CES in Los Angeles, USA, is one of the world’s largest and most influential tech conferences and exhibitions. Among the most prominent global tech companies, NNG from Hungary is represented at the event. Showcasing its solutions with a focus on future traffic and transportation, NNG places special emphasis on location-based mobility, in-vehicle user experience, and automotive cyber-security solutions
Although CES is considered a consumer technology show, an increasing number of automotive solutions are introduced at the exhibition every year. The underlying reason for this is the unbroken development of the software industry having a powerful impact on a growing number of other sectors, including the automotive sector.
Just as there is no smartphone without iOS or Android, so too, the automotive software and on-board systems which provide the vehicle user experience (UX), play an increasingly important role in car making. The quality and aesthetics of infotainment and driver-assistance systems can be considered a distinct competitive advantage to every car brand. Car buyers expect their preferred vehicle to offer the same seamless experience provided by their smart device. This consumer demand is driving vehicle development.
Budapest-based automotive software supplier NNG, in its 15th year of business in 2020, is a regular exhibitor at CES, where it showcases its latest developments designed to offer progressive mobility solutions to the automotive industry. In addition to in-car tech and navigation solutions for offline and connected vehicles, NNG places special focus on vehicle cyber-security – as demonstrated by the company’s developments exhibited in Las Vegas.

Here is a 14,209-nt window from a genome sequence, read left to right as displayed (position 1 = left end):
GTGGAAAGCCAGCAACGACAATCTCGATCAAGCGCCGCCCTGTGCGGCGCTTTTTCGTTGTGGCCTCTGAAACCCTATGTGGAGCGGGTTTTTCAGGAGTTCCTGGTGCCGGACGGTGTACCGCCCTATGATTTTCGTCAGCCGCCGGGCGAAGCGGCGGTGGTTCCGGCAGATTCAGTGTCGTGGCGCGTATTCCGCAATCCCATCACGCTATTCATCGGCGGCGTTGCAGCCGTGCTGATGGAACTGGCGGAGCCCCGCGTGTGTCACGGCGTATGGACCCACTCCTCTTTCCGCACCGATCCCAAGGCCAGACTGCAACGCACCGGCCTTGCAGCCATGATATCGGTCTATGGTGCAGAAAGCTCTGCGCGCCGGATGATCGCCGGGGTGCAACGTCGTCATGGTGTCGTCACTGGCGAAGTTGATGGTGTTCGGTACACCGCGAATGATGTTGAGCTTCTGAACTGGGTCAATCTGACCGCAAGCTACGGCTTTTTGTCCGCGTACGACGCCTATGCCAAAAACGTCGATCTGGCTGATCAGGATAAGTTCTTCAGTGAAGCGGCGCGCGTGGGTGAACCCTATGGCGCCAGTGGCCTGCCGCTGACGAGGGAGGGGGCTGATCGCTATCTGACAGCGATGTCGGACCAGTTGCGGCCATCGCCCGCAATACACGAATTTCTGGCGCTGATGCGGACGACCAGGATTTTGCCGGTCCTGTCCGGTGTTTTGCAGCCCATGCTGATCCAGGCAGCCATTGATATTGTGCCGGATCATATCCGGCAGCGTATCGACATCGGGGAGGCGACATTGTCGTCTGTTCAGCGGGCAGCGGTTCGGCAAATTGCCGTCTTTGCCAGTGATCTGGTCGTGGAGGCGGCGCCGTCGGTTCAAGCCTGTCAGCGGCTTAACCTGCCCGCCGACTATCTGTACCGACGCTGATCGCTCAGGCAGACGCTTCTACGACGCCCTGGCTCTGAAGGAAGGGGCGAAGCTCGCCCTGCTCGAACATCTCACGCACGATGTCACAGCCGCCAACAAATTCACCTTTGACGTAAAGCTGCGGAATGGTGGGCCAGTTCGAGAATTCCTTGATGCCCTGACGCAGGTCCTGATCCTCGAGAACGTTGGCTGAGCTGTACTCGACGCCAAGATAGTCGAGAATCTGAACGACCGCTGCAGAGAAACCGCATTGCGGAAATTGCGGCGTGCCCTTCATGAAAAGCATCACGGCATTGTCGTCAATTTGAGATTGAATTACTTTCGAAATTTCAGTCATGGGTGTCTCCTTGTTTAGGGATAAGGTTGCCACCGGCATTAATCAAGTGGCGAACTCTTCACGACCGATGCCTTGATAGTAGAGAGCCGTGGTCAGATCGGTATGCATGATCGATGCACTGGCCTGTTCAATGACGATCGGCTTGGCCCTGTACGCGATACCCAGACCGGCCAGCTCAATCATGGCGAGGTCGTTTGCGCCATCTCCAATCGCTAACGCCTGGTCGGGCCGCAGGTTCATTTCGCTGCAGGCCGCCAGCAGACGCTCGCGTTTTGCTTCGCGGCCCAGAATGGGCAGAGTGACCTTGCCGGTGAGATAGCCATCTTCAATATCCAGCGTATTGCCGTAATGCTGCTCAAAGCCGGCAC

Many connect future motoring and transportation with electromobility, which may gain ground on a larger scale than self-driving cars. However, there is a factor that plays a key role in both areas: efficient navigation.
Built-in navigation is one of the most substantial factors regarding the usability of an electric car. Navigation is crucial to cover long distances in an electric car or to prevent the battery from running down unexpectedly. The navigation system must have full knowledge of the car, its technical features, the driver’s driving style, based on which it can calculate which charging point makes a reasonable choice. It may even book the selected timeslot for the car in the future.Martin Pfeifle, Chief Technology Officer at NNG
Although vehicle cyber-security is still science fiction to many people, there are plenty of vehicles with internet connectivity on the road. New, fast, broadband (5G) mobile internet connections are being adopted by the industry, and without comprehensive cyber-security, vehicles will be as exposed to malicious cyber-attack as our personal computers.
At Arilou and NNG, we have been continuously testing the vulnerability of in-vehicle software and networks in order to prevent any unwanted event that may take over the control of the car. The seamless, safe and secure operation of software will be especially important in helping connected cars spread widely.Ziv Levi, CEO and founder of Arilou Technologies, member of NNG Group
Route calculation in a self-driving car in the future may get to a completely different level. The software in connected and communicating cars may optimize traffic by preventing large traffic jams, moreover, they may lead to a decrease in the number of accidents resulting from human error.